Archbishop Martin, the GAA, An Garda Síochána, the HSE, and Donald Trump. There’s a bunch that have nothing in common, you’d be thinking. Except maybe one thing — an inability to say sorry.
Some of the instances we’ve seen in the past week or so have been small, and some of them much bigger and more important.
Trump’s flailing around over immigration — trying to pretend that he wasn’t responsible for the brutal separation of mothers and children at the US Mexican border — was the most loathsome example.
But all of them pointed to a central feature of institutional power — the inability to apologise for a mistake, lest it be taken as a sign of weakness.
Take the GAA. It’s a fine organisation that has made an enormous contribution to the development of modern Ireland. It is run to decent standards of probity, and always has been. But when they cock something up, they seem to go all in.
I’ve always admired people who can bring themselves to say sorry. I have a bit of a difficulty with it myself — I hate to be proved wrong in an argument.
Even as a youngster I was notorious for bringing dictionaries to the table if there was any discussion about the meaning or spelling of a word.
Nowadays I’ll whip out my phone at the drop of a hat, in the belief that Google will prove me right.
As often as not, of course, it doesn’t. So then it’s time for a diversionary tactic, change the subject somehow, so I won’t have to admit I was bested. The people who know me best and love me most just find that annoying.
One of the less endearing aspects of my otherwise sunny disposition.
Large institutions, by and large, don’t have sunny dispositions. They have power and influence, and nothing matters more to them than the preservation of that.
So when the GAA made a dog’s dinner of a simple match fixture, breaking their own rules to try to force Kildare to play away from home in a situation where they were entitled to a home match, they caused a week’s spurious and unnecessary controversy that threatened to damage their own credibility and relations throughout the organisation.
In the end they had to back down. The appropriate thing to do was to say sorry. We made a bags of that, and Kildare were right to stand their ground.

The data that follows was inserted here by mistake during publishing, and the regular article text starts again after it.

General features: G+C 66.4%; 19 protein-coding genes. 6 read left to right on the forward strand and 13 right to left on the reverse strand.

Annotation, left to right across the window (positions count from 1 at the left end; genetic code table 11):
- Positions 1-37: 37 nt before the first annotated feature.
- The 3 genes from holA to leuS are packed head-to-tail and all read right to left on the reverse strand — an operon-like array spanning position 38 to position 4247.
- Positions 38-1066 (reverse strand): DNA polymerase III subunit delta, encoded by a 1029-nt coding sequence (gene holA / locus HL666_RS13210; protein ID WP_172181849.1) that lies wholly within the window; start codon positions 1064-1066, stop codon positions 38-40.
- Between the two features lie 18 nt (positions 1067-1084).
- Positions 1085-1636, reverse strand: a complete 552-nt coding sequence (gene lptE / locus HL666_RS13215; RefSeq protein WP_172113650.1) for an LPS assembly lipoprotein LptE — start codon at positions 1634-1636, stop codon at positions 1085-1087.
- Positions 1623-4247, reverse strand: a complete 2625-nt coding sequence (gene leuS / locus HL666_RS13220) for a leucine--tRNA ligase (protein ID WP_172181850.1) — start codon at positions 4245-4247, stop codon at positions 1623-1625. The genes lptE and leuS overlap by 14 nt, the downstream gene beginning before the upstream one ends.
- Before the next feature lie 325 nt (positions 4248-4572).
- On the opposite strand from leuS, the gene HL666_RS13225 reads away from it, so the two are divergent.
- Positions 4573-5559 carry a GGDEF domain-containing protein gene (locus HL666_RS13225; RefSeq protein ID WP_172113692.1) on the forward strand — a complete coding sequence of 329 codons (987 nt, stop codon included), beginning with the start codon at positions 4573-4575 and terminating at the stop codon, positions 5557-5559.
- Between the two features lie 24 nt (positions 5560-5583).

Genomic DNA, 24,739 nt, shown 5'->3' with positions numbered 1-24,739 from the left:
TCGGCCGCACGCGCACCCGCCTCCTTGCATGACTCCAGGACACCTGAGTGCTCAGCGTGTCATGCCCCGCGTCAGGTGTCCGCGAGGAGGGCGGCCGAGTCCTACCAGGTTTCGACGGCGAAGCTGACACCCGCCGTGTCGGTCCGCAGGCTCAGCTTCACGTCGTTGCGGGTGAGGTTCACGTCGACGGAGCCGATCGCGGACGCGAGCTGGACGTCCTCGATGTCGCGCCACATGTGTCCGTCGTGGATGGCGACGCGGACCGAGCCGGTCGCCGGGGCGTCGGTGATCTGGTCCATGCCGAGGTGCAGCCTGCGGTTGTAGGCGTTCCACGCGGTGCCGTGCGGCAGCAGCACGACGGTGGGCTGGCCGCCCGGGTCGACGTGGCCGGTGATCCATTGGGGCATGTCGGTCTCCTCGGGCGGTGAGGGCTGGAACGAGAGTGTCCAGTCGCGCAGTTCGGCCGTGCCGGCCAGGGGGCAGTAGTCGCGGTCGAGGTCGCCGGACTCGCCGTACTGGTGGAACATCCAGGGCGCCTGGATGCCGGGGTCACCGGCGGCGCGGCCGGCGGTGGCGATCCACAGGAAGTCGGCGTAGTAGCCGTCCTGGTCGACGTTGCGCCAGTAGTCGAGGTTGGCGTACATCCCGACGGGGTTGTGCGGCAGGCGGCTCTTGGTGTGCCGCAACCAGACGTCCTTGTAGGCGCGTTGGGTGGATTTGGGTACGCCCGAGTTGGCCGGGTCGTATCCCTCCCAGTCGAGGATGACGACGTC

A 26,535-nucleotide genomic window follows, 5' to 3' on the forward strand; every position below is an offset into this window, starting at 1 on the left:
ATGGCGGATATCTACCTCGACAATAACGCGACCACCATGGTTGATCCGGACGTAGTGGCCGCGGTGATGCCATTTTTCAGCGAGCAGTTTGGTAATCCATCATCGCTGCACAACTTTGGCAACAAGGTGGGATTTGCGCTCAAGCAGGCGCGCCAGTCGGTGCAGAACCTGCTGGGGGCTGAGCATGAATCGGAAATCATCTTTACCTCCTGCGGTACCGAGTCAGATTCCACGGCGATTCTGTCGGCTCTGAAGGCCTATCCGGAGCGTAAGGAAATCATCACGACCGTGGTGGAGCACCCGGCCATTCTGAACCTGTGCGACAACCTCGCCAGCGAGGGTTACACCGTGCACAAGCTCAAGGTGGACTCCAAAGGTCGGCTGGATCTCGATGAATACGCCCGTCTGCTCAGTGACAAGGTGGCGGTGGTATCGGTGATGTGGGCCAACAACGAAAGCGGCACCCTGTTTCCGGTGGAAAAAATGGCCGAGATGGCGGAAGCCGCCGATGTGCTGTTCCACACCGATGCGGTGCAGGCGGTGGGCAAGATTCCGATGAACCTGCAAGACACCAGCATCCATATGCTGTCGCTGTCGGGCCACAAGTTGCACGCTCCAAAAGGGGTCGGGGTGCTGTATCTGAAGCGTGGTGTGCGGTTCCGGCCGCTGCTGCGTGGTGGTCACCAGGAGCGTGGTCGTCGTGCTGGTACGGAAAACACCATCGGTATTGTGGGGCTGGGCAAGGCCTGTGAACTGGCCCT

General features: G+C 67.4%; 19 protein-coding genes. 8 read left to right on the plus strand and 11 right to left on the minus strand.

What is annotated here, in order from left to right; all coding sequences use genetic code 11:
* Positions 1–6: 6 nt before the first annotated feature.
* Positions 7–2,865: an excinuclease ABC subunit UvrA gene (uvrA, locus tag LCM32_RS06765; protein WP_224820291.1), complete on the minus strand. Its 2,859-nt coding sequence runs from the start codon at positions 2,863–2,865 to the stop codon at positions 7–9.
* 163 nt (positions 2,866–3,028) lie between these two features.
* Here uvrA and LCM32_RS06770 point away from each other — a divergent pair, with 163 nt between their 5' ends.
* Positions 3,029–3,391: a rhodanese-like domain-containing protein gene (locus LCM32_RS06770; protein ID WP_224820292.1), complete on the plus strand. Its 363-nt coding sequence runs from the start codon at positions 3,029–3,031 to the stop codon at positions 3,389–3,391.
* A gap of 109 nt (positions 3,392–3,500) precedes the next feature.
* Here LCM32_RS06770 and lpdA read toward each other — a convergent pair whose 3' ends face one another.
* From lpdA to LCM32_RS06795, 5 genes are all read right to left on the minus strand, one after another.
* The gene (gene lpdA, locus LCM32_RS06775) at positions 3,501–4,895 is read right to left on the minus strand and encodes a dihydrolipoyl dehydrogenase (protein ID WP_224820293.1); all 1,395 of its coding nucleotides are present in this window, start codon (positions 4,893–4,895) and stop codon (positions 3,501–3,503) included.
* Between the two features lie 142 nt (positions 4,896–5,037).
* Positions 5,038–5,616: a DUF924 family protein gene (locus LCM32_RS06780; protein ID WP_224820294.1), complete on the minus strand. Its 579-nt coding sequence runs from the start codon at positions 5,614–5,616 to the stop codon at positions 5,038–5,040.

Instead, they cobbled together something to the effect that it was wonderful that they had managed to reconcile a range of health and safety concerns, thanks to information provided by Kildare.
It will all be forgotten in due course, but damage has been done. And the damage was compounded by the inability of a large organisation simply to say sorry when it was warranted.
Archbishop Martin is the representative of an even larger organisation. He launched an attack on a member of the Dáil who also happened to be a member of the congregation in Mount Merrion when the priest scheduled to say Mass failed to turn up.
After helping to lead a prayer service, Josepha Madigan subsequently (not from the altar) made remarks about the need for women priests.
Nothing, you’d have thought, too controversial about that. Sooner or later, if only for the want of priests, the Catholic Church is going to have to begin to ordain women.
But Archbishop Martin, who had clearly got out of the wrong side of the bed, attacked her views as “bizarre”, and managed to create the impression that Ms Madigan really ought to know her place and not be offering impertinent opinions.
In due course, you’d imagine, the good archbishop might take an opportunity to say sorry. A bit of an over-reaction there, didn’t mean to get personal.